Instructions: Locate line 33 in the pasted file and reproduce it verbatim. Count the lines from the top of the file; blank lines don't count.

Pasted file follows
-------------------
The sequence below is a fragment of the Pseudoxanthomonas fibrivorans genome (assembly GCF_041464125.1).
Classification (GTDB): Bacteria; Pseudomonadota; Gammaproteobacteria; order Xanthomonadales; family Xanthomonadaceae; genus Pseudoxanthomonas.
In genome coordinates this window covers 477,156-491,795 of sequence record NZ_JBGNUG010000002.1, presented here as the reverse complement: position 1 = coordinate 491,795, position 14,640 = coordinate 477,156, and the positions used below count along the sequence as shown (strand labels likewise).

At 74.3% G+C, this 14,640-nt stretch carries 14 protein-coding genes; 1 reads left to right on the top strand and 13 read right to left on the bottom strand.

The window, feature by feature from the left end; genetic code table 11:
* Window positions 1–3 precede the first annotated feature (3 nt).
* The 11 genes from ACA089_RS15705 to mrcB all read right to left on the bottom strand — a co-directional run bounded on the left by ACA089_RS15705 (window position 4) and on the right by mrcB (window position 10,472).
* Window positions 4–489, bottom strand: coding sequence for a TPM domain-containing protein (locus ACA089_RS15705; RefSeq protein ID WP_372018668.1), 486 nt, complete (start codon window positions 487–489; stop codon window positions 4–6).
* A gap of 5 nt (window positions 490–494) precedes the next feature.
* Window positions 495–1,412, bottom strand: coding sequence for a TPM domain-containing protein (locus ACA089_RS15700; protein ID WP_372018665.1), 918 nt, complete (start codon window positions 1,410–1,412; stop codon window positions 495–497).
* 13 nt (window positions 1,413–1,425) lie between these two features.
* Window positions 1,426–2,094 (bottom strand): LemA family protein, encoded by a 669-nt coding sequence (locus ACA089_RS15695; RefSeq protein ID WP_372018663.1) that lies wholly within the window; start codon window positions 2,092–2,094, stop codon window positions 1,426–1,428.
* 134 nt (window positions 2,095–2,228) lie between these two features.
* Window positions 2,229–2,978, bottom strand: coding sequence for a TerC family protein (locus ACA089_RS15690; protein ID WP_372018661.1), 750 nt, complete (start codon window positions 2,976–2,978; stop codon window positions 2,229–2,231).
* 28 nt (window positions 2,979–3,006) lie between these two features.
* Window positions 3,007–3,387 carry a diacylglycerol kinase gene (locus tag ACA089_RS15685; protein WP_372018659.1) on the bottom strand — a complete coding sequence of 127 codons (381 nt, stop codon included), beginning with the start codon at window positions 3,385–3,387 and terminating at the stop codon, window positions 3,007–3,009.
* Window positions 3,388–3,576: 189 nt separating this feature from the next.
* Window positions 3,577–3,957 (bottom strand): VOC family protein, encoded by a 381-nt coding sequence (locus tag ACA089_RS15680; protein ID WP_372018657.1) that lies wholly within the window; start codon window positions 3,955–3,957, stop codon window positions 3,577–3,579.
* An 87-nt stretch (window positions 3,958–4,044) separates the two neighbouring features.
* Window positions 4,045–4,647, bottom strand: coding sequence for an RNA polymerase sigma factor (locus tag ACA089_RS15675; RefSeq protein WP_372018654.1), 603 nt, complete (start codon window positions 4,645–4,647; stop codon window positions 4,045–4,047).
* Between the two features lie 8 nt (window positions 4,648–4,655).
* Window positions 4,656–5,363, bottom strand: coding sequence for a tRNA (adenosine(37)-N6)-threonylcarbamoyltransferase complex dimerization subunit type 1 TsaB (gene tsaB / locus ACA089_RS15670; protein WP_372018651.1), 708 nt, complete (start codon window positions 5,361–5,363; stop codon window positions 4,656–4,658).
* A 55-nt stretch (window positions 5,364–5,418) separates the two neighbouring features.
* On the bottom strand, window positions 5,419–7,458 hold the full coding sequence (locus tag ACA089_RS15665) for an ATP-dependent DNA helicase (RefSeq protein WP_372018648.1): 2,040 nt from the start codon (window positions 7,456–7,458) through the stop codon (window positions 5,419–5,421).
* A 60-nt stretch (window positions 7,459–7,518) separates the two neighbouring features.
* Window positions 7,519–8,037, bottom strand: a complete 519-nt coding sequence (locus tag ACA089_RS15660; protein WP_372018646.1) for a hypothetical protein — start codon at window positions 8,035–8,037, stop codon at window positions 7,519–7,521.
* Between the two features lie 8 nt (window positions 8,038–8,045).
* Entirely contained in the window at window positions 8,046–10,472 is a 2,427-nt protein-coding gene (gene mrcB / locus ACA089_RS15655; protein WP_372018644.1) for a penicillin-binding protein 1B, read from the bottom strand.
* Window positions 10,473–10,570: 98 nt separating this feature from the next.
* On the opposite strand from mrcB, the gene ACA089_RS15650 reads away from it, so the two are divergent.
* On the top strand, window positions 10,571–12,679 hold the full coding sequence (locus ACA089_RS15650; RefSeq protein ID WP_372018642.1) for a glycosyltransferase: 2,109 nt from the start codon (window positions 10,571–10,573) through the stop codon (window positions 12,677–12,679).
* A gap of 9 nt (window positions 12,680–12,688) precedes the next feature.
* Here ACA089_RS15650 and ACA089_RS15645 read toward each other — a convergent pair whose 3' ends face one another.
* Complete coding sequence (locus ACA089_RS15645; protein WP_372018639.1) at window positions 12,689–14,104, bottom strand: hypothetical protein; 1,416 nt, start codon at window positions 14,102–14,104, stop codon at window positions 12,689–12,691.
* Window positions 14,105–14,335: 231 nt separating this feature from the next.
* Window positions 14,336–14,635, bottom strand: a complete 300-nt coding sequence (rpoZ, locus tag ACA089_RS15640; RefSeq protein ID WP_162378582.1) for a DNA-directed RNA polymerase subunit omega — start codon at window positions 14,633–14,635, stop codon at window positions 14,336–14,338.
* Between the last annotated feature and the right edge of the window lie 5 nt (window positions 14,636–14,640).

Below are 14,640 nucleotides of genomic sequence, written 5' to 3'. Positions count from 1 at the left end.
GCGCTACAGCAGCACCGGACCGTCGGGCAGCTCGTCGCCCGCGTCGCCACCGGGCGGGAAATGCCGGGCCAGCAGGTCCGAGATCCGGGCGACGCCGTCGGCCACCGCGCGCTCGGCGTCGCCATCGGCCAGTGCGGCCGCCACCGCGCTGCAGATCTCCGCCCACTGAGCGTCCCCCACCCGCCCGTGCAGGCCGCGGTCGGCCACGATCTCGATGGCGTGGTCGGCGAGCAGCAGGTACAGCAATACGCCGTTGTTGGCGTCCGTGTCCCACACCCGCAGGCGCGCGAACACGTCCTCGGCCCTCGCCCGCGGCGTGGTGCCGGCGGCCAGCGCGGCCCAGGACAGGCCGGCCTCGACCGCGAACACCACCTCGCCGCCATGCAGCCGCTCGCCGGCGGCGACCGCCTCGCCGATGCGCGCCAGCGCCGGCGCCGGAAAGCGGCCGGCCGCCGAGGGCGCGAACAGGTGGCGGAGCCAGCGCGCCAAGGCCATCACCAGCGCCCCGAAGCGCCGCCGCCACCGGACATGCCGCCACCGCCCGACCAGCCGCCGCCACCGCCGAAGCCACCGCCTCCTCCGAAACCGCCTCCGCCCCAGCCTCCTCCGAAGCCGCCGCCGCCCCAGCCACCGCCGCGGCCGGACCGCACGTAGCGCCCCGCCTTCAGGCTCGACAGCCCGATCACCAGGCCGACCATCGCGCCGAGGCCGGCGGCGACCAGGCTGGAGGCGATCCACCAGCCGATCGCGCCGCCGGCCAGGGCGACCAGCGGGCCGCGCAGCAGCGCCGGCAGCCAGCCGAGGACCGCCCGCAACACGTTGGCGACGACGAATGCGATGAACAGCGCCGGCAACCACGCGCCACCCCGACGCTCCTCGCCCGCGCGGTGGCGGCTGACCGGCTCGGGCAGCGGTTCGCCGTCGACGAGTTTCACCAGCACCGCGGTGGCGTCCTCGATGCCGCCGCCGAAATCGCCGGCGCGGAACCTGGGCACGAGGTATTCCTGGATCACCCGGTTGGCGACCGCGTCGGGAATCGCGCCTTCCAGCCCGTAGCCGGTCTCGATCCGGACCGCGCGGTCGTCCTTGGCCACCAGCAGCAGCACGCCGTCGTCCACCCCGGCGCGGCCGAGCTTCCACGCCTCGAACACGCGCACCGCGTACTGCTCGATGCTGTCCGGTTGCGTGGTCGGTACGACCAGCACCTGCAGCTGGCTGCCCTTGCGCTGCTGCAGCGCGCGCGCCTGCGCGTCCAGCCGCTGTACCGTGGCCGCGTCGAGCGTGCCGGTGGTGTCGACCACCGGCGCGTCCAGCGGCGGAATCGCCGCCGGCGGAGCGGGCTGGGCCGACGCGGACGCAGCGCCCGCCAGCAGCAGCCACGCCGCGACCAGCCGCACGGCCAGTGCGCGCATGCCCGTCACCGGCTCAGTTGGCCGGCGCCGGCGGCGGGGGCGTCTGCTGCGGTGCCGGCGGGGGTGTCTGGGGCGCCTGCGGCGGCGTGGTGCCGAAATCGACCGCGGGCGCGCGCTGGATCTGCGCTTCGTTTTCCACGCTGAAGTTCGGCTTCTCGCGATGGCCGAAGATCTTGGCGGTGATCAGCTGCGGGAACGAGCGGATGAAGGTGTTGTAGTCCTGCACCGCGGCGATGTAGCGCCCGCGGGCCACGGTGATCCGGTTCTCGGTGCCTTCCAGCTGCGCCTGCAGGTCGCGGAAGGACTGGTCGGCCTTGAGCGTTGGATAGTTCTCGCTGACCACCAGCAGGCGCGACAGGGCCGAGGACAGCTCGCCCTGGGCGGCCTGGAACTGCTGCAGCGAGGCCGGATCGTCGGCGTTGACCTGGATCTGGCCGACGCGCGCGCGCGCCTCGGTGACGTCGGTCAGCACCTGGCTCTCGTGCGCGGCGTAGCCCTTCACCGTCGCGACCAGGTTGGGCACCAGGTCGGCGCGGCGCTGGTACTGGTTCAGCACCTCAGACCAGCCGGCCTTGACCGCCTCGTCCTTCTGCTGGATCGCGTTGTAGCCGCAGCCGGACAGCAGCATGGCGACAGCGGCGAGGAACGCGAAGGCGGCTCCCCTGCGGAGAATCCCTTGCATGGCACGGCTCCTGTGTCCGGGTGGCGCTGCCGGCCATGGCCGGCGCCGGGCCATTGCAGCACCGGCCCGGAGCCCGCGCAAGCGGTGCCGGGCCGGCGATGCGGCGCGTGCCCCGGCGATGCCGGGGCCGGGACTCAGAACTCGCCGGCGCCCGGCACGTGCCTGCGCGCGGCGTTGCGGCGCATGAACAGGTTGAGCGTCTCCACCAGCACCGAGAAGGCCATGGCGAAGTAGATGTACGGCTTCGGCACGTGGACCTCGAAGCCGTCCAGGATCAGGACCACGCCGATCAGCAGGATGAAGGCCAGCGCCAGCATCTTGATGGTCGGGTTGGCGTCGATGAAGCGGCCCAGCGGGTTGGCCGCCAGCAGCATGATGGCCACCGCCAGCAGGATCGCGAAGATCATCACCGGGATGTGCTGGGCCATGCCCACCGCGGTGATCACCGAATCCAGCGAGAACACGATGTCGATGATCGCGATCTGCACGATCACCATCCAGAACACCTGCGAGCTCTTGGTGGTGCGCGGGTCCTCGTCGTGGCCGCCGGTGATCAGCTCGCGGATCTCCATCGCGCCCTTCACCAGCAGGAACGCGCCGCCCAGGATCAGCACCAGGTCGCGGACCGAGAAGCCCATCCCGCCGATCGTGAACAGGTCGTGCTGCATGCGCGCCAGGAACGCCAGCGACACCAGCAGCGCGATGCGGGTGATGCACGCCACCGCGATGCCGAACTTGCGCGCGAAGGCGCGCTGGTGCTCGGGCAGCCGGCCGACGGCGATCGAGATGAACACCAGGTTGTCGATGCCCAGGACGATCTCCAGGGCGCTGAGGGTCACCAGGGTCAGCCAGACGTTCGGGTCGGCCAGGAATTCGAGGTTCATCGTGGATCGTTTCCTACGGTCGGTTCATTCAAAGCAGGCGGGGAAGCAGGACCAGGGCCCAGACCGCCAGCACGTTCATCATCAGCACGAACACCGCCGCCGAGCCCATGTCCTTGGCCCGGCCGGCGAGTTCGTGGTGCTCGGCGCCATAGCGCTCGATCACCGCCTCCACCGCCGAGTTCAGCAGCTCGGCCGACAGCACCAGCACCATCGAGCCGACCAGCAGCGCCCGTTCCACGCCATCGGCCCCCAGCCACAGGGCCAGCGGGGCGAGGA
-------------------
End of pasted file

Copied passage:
* Here ACA089_RS15650 and ACA089_RS15645 read toward each other — a convergent pair whose 3' ends face one another.